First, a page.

Funny how things pop out of the woodwork when you least expect them.
We were down at Old Oak Common rail depot yesterday (the place is crawling with rail depots, this was First Great Western) looking at a 110V/24V battery discharge tester that we supplied earlier this year. The unit was having problems, but it was battery-related, not the unit!
Anyway, in the workshop was D1015, a diesel loco built in 1963 and now in private ownership. Some huge propshafts were on a pallet, the flanges were about15" across! and the transmission was out and over in Germany receiving some TLC from its makers, probably either Voith or ZF.
Down below the loco stood a V12 cylinder block. A box nearby had suitably large pistons with forked conrods and big ends that most cylinders would look up to. Naturally such things need to be investigated...
The engine handbook was close by, and it was headed Bristol Siddeley MD650 diesel engine. That set my thoughts running, as I knew of no British-designed diesel of this particular design.
Main bearings were huge roller bearings which gave the first clue, then I looked inside the block and it was entirely fabricated from steel castings, welded up and machined.
Maybach were users of such arrangements in WWII, and I think Mercedes may also have used big rollers on their crankshafts, certainly Heldt and another have drawings of these arrangements in their books and the MD650 confirmed that this was in fact a licence-built Maybach diesel.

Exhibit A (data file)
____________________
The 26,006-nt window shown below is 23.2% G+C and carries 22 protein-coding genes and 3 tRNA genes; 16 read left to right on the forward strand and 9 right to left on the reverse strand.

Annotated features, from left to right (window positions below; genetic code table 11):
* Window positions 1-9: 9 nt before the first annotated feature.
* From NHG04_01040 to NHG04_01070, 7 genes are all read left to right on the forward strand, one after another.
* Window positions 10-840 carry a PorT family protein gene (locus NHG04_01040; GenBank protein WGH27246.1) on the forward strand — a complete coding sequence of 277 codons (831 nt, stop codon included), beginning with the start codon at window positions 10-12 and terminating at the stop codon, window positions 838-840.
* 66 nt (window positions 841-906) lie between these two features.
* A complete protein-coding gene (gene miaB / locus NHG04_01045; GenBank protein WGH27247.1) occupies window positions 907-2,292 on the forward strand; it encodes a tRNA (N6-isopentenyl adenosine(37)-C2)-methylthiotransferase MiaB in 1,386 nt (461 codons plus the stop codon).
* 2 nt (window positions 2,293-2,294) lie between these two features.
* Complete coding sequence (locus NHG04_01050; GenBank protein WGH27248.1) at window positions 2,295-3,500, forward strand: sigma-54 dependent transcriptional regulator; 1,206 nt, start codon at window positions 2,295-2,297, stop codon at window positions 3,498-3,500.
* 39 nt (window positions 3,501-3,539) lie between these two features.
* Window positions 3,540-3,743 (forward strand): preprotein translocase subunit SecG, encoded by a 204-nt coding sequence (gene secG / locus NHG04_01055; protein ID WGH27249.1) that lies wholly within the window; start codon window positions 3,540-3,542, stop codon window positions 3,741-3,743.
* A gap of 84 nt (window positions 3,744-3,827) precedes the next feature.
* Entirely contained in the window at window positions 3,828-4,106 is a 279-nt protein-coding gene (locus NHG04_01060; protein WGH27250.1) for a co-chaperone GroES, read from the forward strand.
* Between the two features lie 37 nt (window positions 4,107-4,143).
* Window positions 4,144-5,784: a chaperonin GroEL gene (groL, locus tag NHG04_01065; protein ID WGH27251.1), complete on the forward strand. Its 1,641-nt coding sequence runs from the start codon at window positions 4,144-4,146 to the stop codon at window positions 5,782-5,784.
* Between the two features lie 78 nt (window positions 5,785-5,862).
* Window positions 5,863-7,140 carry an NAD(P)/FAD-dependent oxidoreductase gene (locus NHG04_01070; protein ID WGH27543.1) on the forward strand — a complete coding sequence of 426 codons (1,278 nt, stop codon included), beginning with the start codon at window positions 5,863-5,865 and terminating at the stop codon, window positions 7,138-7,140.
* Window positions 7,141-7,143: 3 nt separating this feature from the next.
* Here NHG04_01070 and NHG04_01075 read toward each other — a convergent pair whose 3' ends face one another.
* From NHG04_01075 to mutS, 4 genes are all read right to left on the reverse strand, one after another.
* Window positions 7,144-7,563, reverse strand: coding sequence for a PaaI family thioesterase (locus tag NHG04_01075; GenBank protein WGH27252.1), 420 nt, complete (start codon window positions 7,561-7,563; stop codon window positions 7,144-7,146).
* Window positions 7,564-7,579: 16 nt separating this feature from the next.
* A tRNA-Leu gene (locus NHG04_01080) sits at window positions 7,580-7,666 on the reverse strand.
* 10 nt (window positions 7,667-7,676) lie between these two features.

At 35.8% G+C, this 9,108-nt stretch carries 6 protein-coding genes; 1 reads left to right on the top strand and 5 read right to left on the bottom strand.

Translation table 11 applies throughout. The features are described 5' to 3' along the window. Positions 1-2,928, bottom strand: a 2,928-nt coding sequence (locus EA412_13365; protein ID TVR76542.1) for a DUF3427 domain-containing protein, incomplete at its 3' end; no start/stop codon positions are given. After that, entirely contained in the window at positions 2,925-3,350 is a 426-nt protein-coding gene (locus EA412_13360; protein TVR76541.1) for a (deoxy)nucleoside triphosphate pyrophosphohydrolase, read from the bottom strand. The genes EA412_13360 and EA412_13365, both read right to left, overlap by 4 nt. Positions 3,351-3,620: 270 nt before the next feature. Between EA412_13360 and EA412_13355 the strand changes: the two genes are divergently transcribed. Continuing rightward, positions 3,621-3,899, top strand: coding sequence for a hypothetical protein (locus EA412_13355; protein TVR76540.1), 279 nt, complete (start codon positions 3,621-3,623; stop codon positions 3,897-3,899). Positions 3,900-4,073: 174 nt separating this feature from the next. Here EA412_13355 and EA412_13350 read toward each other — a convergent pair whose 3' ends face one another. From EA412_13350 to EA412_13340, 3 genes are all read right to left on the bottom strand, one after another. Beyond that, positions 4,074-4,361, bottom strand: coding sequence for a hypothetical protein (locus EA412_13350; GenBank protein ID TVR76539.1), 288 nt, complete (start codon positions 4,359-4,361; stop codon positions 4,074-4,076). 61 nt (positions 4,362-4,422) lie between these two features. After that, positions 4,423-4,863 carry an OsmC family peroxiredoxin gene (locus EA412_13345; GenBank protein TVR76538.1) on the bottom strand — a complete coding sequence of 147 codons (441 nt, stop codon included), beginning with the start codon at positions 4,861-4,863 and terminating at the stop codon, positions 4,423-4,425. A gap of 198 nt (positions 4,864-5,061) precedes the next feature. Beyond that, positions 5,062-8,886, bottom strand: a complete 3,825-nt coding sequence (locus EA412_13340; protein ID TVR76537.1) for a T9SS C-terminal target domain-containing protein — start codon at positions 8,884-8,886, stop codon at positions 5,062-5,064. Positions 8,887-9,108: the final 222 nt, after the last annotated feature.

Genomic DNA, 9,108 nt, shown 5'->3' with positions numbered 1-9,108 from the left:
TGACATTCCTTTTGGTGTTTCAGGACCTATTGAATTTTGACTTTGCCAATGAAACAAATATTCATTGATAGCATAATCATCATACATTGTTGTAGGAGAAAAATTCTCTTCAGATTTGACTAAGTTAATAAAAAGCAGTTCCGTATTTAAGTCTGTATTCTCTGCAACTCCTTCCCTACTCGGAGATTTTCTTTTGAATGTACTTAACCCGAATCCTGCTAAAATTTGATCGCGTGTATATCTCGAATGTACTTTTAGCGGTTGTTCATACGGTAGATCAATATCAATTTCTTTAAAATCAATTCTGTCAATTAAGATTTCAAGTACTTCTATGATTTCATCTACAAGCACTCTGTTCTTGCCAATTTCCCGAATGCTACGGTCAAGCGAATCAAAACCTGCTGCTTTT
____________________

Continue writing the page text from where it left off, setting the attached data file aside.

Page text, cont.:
We had a fascinating half-hour while waiting for the FGW staff to arrive, looking all inside the block and the pistons and bearings. I think the engine was a spare as the big ends were a little worn and the surface was crumbling away through oil erosion and hydraulic pounding, something we used to see on old truck engines that had passed their prime.
The forked con-rods were interesting, as the shells wore on both the inner surface on the crankshaft and the outer surface where the rods ran. A thin individual shell is also fitted on each of the con-rod pieces, two on the split rod and a single one on the middle rod.
Oil is fed up telescopic tubes to the underside of the pistons for cooling, an interesting arrangement and probably better than sea water which was used for some years on big marine engines.
I didn't see a turbocharger, but I believe it would have been a blown engine, Holset made the crank torsion damper and the bearings were SKF as far as I could see.
We are back down there next week again, so I'll have another look around and take the camera this time to get some pictures.
-- Peter & Rita Forbes Email Address: firstname.lastname@example.org Web Pages for Engine Preservation: